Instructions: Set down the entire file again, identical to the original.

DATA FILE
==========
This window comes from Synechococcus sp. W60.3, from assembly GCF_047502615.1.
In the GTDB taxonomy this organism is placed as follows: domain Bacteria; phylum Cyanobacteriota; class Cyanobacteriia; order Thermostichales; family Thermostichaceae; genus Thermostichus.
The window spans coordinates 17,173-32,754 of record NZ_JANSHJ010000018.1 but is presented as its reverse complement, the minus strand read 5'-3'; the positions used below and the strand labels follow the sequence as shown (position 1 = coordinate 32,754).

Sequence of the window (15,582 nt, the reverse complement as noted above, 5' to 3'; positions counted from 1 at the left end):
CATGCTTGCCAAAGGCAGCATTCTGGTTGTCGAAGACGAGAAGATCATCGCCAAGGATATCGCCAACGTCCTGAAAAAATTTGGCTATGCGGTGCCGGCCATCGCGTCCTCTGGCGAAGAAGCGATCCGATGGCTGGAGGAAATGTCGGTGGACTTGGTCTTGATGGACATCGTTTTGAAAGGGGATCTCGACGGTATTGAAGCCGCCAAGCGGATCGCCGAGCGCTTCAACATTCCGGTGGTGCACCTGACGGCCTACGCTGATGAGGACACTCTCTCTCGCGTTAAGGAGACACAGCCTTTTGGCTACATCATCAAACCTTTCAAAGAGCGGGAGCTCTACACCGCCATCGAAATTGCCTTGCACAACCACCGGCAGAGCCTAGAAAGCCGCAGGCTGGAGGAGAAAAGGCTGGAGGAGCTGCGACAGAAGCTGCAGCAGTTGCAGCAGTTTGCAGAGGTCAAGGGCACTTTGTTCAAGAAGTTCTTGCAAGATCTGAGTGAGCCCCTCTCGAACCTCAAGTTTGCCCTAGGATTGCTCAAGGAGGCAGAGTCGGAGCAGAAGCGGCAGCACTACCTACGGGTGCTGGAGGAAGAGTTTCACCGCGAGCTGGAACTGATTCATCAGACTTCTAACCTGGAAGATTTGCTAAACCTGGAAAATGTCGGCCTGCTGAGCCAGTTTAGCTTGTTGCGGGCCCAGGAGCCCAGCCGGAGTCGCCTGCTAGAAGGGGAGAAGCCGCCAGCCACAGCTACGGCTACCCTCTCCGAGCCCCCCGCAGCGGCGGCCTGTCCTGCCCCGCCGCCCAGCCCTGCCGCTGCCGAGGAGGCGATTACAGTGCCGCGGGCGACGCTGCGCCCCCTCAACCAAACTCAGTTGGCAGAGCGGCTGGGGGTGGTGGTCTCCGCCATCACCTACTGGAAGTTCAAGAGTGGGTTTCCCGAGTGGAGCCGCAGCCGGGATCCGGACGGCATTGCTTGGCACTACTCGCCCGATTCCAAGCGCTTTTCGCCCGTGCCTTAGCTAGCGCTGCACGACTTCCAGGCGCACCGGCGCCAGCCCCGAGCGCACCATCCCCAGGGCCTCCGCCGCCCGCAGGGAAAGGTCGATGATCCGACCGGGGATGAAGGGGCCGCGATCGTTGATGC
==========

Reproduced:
This window comes from Synechococcus sp. W60.3, from assembly GCF_047502615.1.
In the GTDB taxonomy this organism is placed as follows: domain Bacteria; phylum Cyanobacteriota; class Cyanobacteriia; order Thermostichales; family Thermostichaceae; genus Thermostichus.
The window spans coordinates 17,173-32,754 of record NZ_JANSHJ010000018.1 but is presented as its reverse complement, the minus strand read 5'-3'; the positions used below and the strand labels follow the sequence as shown (position 1 = coordinate 32,754).

Sequence of the window (15,582 nt, the reverse complement as noted above, 5' to 3'; positions counted from 1 at the left end):
CATGCTTGCCAAAGGCAGCATTCTGGTTGTCGAAGACGAGAAGATCATCGCCAAGGATATCGCCAACGTCCTGAAAAAATTTGGCTATGCGGTGCCGGCCATCGCGTCCTCTGGCGAAGAAGCGATCCGATGGCTGGAGGAAATGTCGGTGGACTTGGTCTTGATGGACATCGTTTTGAAAGGGGATCTCGACGGTATTGAAGCCGCCAAGCGGATCGCCGAGCGCTTCAACATTCCGGTGGTGCACCTGACGGCCTACGCTGATGAGGACACTCTCTCTCGCGTTAAGGAGACACAGCCTTTTGGCTACATCATCAAACCTTTCAAAGAGCGGGAGCTCTACACCGCCATCGAAATTGCCTTGCACAACCACCGGCAGAGCCTAGAAAGCCGCAGGCTGGAGGAGAAAAGGCTGGAGGAGCTGCGACAGAAGCTGCAGCAGTTGCAGCAGTTTGCAGAGGTCAAGGGCACTTTGTTCAAGAAGTTCTTGCAAGATCTGAGTGAGCCCCTCTCGAACCTCAAGTTTGCCCTAGGATTGCTCAAGGAGGCAGAGTCGGAGCAGAAGCGGCAGCACTACCTACGGGTGCTGGAGGAAGAGTTTCACCGCGAGCTGGAACTGATTCATCAGACTTCTAACCTGGAAGATTTGCTAAACCTGGAAAATGTCGGCCTGCTGAGCCAGTTTAGCTTGTTGCGGGCCCAGGAGCCCAGCCGGAGTCGCCTGCTAGAAGGGGAGAAGCCGCCAGCCACAGCTACGGCTACCCTCTCCGAGCCCCCCGCAGCGGCGGCCTGTCCTGCCCCGCCGCCCAGCCCTGCCGCTGCCGAGGAGGCGATTACAGTGCCGCGGGCGACGCTGCGCCCCCTCAACCAAACTCAGTTGGCAGAGCGGCTGGGGGTGGTGGTCTCCGCCATCACCTACTGGAAGTTCAAGAGTGGGTTTCCCGAGTGGAGCCGCAGCCGGGATCCGGACGGCATTGCTTGGCACTACTCGCCCGATTCCAAGCGCTTTTCGCCCGTGCCTTAGCTAGCGCTGCACGACTTCCAGGCGCACCGGCGCCAGCCCCGAGCGCACCATCCCCAGGGCCTCCGCCGCCCGCAGGGAAAGGTCGATGATCCGACCGGGGATGAAGGGGCCGCGATCGTTGATGC